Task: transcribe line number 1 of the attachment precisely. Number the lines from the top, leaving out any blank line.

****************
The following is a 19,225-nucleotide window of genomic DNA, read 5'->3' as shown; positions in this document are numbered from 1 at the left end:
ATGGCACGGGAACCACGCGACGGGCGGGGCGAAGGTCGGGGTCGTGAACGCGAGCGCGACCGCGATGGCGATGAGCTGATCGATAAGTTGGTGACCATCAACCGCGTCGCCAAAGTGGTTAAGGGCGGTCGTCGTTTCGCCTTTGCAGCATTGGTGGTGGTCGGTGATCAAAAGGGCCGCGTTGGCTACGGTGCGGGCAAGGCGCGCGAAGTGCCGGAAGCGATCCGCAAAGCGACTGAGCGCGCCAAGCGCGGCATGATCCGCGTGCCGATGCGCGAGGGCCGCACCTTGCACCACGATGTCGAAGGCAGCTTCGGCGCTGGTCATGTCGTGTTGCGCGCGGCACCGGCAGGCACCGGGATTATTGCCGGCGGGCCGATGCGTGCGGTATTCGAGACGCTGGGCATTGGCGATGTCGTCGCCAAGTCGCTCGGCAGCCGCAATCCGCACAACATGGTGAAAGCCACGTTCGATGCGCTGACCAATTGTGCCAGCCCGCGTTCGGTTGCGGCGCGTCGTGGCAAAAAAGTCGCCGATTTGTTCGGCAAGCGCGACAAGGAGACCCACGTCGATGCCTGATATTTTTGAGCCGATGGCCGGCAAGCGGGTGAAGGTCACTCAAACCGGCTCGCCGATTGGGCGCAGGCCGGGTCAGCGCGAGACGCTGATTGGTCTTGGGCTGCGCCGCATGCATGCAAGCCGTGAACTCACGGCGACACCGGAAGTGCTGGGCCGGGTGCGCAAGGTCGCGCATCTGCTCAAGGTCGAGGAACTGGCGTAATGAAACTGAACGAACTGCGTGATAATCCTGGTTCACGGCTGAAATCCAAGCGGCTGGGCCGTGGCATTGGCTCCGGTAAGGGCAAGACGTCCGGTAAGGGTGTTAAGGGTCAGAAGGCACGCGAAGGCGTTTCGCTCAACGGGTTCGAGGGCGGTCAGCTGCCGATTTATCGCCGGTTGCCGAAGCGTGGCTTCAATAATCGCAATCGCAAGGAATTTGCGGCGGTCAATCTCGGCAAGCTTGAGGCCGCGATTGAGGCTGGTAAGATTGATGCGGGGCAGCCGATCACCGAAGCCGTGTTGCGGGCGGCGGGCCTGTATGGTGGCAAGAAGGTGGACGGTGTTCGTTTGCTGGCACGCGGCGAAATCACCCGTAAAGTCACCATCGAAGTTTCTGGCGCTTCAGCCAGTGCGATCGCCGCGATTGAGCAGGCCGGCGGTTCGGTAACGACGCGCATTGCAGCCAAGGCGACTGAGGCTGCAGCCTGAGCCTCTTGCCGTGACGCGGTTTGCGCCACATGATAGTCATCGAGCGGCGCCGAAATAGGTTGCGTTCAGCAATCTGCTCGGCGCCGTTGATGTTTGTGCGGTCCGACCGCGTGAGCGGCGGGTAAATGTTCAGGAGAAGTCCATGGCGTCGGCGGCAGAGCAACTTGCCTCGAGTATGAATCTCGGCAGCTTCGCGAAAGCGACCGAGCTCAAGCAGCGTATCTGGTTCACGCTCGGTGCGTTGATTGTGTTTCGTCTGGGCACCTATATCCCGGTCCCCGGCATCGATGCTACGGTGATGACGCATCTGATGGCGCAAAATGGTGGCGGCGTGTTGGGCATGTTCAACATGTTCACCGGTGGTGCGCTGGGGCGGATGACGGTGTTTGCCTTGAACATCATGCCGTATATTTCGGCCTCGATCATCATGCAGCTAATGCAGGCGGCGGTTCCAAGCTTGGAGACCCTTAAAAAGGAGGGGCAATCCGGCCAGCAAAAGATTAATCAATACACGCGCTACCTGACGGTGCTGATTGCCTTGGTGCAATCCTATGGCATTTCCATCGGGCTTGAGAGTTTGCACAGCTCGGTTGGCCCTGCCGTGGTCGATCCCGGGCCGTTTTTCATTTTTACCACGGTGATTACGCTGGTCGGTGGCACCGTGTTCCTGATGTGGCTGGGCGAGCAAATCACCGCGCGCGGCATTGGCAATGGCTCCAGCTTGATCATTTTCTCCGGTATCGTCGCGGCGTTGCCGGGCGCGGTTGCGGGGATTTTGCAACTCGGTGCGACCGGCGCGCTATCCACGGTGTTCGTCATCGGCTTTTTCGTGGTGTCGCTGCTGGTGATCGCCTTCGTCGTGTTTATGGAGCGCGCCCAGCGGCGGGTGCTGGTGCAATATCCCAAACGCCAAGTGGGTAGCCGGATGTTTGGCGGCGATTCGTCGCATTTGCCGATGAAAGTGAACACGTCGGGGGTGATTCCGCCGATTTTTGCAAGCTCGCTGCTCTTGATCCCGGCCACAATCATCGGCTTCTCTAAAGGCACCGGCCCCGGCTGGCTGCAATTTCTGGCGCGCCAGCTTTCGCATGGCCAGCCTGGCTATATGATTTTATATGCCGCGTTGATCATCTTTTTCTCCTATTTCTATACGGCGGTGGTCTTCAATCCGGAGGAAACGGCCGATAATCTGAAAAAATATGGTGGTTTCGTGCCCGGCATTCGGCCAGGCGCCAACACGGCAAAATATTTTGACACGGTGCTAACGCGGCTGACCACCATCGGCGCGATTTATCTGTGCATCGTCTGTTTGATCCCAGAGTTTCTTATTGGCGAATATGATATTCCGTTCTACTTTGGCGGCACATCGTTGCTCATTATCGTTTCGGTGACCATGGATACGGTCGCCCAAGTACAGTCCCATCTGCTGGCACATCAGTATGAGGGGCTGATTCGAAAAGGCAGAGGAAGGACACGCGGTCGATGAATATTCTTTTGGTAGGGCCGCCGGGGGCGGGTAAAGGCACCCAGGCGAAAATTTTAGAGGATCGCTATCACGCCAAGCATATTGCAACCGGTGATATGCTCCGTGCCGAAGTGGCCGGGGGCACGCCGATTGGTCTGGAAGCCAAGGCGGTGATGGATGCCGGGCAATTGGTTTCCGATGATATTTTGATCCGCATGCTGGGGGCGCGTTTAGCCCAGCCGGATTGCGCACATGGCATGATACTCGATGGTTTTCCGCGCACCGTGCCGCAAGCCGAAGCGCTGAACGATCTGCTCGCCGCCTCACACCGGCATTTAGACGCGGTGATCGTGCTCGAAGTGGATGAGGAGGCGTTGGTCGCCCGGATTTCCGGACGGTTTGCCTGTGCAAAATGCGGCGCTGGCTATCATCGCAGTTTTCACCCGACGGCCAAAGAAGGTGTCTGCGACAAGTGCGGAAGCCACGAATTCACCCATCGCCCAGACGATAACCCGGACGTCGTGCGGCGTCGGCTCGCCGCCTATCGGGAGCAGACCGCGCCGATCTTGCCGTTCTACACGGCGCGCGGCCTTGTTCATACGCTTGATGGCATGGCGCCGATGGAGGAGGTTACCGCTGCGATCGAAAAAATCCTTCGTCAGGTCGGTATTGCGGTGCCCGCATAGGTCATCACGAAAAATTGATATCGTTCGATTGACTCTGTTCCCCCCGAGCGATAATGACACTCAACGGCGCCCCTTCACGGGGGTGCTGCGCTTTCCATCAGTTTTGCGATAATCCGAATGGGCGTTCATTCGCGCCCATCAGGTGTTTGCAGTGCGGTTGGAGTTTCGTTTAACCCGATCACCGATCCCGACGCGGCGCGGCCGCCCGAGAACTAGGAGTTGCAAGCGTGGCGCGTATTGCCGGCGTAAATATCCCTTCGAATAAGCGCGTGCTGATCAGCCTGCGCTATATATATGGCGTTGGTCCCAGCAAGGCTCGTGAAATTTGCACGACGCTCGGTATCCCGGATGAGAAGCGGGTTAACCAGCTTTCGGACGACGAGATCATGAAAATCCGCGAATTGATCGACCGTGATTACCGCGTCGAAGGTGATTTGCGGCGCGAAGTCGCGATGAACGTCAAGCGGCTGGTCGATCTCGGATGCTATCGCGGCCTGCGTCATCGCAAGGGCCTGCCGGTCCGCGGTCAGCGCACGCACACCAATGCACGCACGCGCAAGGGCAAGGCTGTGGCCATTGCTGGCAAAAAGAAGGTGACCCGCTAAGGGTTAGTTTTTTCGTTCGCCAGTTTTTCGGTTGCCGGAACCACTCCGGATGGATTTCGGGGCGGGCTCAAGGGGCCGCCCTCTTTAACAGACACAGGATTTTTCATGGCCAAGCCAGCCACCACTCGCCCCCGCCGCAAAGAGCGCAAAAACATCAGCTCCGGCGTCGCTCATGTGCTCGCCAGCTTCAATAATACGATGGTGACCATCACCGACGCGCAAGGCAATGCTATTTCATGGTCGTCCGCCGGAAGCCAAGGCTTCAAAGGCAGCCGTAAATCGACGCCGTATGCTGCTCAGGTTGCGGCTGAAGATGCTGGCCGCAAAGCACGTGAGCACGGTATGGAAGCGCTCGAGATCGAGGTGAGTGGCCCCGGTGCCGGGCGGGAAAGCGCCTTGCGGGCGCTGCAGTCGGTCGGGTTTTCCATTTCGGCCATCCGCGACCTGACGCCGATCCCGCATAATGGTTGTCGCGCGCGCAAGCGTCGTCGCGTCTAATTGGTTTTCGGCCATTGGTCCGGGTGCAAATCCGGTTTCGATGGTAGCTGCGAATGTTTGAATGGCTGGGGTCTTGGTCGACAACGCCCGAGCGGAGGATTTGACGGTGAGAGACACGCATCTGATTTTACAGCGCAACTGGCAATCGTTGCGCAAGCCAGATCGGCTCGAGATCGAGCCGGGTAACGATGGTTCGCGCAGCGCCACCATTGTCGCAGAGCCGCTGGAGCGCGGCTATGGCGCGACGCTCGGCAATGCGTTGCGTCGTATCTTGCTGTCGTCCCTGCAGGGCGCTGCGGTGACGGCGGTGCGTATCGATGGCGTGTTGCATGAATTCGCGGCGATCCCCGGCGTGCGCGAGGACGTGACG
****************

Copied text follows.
The following is a 19,225-nucleotide window of genomic DNA, read 5'->3' as shown; positions in this document are numbered from 1 at the left end: